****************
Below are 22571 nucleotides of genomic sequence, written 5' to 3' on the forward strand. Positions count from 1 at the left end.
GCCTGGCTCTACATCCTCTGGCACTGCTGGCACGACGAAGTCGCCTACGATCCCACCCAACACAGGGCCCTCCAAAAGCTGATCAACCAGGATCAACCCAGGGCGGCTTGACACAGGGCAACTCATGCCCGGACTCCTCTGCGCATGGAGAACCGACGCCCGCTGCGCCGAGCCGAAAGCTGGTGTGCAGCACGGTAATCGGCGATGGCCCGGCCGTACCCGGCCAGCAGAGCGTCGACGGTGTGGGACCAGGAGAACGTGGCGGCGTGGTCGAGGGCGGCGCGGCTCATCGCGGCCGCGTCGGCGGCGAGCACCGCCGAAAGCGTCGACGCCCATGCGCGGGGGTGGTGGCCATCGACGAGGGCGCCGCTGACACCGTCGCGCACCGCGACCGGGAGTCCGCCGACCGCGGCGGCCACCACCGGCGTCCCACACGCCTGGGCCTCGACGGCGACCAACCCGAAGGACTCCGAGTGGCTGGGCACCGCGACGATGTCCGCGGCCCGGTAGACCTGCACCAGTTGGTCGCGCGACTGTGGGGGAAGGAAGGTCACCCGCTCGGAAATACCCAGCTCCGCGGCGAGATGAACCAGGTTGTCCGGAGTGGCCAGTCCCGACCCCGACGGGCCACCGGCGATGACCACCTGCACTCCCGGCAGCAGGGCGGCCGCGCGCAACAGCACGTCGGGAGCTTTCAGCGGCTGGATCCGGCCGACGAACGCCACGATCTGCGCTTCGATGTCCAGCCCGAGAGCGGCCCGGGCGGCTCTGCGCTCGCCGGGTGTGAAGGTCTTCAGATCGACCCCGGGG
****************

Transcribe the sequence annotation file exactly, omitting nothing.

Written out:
Below are 22571 nucleotides of genomic sequence, written 5' to 3' on the forward strand. Positions count from 1 at the left end.
GCCTGGCTCTACATCCTCTGGCACTGCTGGCACGACGAAGTCGCCTACGATCCCACCCAACACAGGGCCCTCCAAAAGCTGATCAACCAGGATCAACCCAGGGCGGCTTGACACAGGGCAACTCATGCCCGGACTCCTCTGCGCATGGAGAACCGACGCCCGCTGCGCCGAGCCGAAAGCTGGTGTGCAGCACGGTAATCGGCGATGGCCCGGCCGTACCCGGCCAGCAGAGCGTCGACGGTGTGGGACCAGGAGAACGTGGCGGCGTGGTCGAGGGCGGCGCGGCTCATCGCGGCCGCGTCGGCGGCGAGCACCGCCGAAAGCGTCGACGCCCATGCGCGGGGGTGGTGGCCATCGACGAGGGCGCCGCTGACACCGTCGCGCACCGCGACCGGGAGTCCGCCGACCGCGGCGGCCACCACCGGCGTCCCACACGCCTGGGCCTCGACGGCGACCAACCCGAAGGACTCCGAGTGGCTGGGCACCGCGACGATGTCCGCGGCCCGGTAGACCTGCACCAGTTGGTCGCGCGACTGTGGGGGAAGGAAGGTCACCCGCTCGGAAATACCCAGCTCCGCGGCGAGATGAACCAGGTTGTCCGGAGTGGCCAGTCCCGACCCCGACGGGCCACCGGCGATGACCACCTGCACTCCCGGCAGCAGGGCGGCCGCGCGCAACAGCACGTCGGGAGCTTTCAGCGGCTGGATCCGGCCGACGAACGCCACGATCTGCGCTTCGATGTCCAGCCCGAGAGCGGCCCGGGCGGCTCTGCGCTCGCCGGGTGTGAAGGTCTTCAGATCGACCCCGGGG